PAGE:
In a year in which global warming dominated much of the conversation, it was hard to miss all the stories describing the mass coral die-offs, increased acidification, proliferating dead zones, and sea level rises. While climate change certainly played a role in precipitating this crisis, most of the problems afflicting the world's oceans like overfishing, resource extraction, and pollution have been well documented for many years, if not decades.
According to the NRDC, we've pushed 75 percent of the world's fisheries to or beyond the limits of sustainability, and 90 percent of large ocean predators—such as tuna and swordfish—have simply disappeared. But although our oceans are in trouble, right now we have no comprehensive, national law to protect and restore them. Enter the Healthy Oceans Act similar to the Clean Water Act and Clean Air Act.What the Healthy Ocean Act Will Do:
1. Strengthen leadership and coordination at the Federal level by codifying the National Oceanic and Atmospheric Administration (NOAA) as the lead Federal, civilian ocean agency with responsibility for coasts, oceans, and Great Lakes. NOAA was established by executive order in 1970 and has never had a legislatively defined or stable purpose or structure.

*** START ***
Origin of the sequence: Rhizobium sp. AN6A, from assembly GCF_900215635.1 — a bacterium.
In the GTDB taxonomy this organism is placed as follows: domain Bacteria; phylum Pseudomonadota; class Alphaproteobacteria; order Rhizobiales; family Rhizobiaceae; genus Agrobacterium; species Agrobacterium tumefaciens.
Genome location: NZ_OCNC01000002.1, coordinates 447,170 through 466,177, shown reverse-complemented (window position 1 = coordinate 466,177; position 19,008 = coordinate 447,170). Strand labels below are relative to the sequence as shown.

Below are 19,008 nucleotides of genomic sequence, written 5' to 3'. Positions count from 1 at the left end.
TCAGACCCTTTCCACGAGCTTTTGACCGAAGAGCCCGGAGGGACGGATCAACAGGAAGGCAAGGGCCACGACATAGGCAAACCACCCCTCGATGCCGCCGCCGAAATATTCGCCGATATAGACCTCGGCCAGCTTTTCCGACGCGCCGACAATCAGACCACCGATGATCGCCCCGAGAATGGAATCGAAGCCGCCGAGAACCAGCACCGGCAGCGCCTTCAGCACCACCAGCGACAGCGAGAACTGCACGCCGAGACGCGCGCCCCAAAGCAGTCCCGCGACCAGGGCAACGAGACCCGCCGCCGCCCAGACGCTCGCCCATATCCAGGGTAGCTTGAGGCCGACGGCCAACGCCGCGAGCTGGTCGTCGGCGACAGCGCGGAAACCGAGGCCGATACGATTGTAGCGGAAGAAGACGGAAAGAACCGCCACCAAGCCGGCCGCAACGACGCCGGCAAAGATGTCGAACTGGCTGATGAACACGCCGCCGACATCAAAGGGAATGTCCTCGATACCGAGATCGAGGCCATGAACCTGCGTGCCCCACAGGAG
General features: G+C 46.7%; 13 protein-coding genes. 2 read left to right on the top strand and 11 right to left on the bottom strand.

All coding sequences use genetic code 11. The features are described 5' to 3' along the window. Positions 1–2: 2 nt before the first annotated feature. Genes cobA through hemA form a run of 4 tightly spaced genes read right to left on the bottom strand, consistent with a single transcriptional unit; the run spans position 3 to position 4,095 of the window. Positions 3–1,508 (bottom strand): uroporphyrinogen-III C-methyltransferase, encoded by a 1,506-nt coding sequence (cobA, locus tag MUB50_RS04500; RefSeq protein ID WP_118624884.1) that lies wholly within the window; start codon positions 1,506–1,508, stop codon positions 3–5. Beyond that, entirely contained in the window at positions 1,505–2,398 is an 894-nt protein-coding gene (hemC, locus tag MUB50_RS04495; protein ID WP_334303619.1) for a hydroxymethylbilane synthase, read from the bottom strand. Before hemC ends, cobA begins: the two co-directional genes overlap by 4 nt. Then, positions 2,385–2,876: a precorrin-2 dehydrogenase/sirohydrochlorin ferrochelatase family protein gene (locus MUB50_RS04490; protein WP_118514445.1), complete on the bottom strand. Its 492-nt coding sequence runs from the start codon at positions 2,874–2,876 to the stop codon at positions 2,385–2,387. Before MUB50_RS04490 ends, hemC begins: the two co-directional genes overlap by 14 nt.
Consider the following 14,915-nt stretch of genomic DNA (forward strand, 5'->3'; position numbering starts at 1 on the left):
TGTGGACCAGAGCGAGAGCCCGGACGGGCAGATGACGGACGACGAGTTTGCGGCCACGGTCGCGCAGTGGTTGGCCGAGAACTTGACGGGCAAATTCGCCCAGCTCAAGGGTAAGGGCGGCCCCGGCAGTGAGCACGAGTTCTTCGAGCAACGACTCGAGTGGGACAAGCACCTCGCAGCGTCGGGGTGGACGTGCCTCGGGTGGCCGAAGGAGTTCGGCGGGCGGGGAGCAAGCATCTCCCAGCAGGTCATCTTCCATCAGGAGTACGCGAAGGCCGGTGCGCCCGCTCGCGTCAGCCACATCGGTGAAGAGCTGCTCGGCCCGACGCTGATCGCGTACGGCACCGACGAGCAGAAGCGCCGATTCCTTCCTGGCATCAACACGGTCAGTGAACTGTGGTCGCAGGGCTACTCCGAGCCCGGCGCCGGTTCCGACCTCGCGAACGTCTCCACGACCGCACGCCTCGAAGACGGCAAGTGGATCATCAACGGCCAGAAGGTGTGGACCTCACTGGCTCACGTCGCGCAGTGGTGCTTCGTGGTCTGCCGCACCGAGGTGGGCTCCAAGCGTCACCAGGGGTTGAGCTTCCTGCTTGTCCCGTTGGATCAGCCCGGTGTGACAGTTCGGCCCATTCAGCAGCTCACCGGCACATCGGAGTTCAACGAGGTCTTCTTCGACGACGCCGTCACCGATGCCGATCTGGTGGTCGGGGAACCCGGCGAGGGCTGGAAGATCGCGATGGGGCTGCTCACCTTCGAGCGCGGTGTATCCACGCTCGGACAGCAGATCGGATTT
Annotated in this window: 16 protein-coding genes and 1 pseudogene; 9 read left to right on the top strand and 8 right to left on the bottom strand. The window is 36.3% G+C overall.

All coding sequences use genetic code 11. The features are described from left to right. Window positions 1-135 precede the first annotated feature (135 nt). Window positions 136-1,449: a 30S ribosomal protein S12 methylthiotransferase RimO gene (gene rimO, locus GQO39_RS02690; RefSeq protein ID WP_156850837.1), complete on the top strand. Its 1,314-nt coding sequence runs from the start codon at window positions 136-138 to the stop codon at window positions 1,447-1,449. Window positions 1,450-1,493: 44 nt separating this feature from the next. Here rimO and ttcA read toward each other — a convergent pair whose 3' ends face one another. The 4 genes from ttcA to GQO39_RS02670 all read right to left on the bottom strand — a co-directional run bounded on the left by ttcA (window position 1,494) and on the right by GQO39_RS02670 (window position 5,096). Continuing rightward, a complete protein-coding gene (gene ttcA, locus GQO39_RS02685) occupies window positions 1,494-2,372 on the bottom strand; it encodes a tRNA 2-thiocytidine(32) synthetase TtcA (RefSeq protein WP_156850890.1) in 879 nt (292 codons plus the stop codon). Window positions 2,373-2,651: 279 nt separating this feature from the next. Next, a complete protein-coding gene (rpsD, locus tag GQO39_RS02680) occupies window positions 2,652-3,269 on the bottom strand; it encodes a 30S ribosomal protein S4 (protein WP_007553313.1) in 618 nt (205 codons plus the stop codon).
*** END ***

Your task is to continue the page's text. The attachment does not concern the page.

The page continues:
2. Establish a National Oceans Advisor to the President and an interagency Committee on Ocean Policy to improve coordination and strengthen leadership around a common vision of ocean ecosystem health.
3. Establish an "Ocean and Great Lakes Conservation Trust Fund" as a permanent funding source for State and Federal activities related to developing and implementing Regional Ocean Strategic Plans.What You Can Do:
Send a letter to your representative to co-sponsor Oceans-21, the Oceans Conservation, Education and National Strategy for the 21st Century Act (H.R. 21).